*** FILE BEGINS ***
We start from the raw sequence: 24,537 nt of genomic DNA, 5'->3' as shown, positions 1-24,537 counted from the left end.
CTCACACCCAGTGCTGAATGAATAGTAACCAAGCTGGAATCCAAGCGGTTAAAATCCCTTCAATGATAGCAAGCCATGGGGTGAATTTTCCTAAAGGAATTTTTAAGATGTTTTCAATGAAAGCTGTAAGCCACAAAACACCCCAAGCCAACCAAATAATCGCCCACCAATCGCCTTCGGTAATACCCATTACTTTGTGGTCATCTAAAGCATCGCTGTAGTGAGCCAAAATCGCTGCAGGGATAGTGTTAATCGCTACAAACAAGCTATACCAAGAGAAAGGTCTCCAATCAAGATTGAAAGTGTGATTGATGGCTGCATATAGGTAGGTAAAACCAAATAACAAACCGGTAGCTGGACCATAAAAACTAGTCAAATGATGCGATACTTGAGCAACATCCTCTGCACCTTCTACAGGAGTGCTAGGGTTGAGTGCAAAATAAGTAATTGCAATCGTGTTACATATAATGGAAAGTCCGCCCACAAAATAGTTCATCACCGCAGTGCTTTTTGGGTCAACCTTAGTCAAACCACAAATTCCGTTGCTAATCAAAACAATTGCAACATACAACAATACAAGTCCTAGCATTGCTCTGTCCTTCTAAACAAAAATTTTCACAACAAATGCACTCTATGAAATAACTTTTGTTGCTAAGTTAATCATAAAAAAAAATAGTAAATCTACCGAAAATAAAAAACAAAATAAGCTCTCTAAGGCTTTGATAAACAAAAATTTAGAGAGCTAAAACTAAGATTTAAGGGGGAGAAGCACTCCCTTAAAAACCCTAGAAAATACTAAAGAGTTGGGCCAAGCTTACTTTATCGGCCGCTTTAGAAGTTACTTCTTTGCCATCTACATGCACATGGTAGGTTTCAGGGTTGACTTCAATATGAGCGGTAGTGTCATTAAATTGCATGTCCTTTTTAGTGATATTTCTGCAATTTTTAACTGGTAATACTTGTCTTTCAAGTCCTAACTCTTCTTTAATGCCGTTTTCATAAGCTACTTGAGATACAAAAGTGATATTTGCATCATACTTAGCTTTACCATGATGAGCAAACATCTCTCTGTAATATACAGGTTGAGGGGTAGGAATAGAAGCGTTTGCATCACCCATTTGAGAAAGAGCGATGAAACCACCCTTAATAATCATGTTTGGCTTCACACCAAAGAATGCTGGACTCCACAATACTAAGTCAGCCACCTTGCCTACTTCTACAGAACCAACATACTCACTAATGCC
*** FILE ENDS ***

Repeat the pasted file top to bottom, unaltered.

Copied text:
We start from the raw sequence: 24,537 nt of genomic DNA, 5'->3' as shown, positions 1-24,537 counted from the left end.
CTCACACCCAGTGCTGAATGAATAGTAACCAAGCTGGAATCCAAGCGGTTAAAATCCCTTCAATGATAGCAAGCCATGGGGTGAATTTTCCTAAAGGAATTTTTAAGATGTTTTCAATGAAAGCTGTAAGCCACAAAACACCCCAAGCCAACCAAATAATCGCCCACCAATCGCCTTCGGTAATACCCATTACTTTGTGGTCATCTAAAGCATCGCTGTAGTGAGCCAAAATCGCTGCAGGGATAGTGTTAATCGCTACAAACAAGCTATACCAAGAGAAAGGTCTCCAATCAAGATTGAAAGTGTGATTGATGGCTGCATATAGGTAGGTAAAACCAAATAACAAACCGGTAGCTGGACCATAAAAACTAGTCAAATGATGCGATACTTGAGCAACATCCTCTGCACCTTCTACAGGAGTGCTAGGGTTGAGTGCAAAATAAGTAATTGCAATCGTGTTACATATAATGGAAAGTCCGCCCACAAAATAGTTCATCACCGCAGTGCTTTTTGGGTCAACCTTAGTCAAACCACAAATTCCGTTGCTAATCAAAACAATTGCAACATACAACAATACAAGTCCTAGCATTGCTCTGTCCTTCTAAACAAAAATTTTCACAACAAATGCACTCTATGAAATAACTTTTGTTGCTAAGTTAATCATAAAAAAAAATAGTAAATCTACCGAAAATAAAAAACAAAATAAGCTCTCTAAGGCTTTGATAAACAAAAATTTAGAGAGCTAAAACTAAGATTTAAGGGGGAGAAGCACTCCCTTAAAAACCCTAGAAAATACTAAAGAGTTGGGCCAAGCTTACTTTATCGGCCGCTTTAGAAGTTACTTCTTTGCCATCTACATGCACATGGTAGGTTTCAGGGTTGACTTCAATATGAGCGGTAGTGTCATTAAATTGCATGTCCTTTTTAGTGATATTTCTGCAATTTTTAACTGGTAATACTTGTCTTTCAAGTCCTAACTCTTCTTTAATGCCGTTTTCATAAGCTACTTGAGATACAAAAGTGATATTTGCATCATACTTAGCTTTACCATGATGAGCAAACATCTCTCTGTAATATACAGGTTGAGGGGTAGGAATAGAAGCGTTTGCATCACCCATTTGAGAAAGAGCGATGAAACCACCCTTAATAATCATGTTTGGCTTCACACCAAAGAATGCTGGACTCCACAATACTAAGTCAGCCACCTTGCCTACTTCTACAGAACCAACATACTCACTAATGCC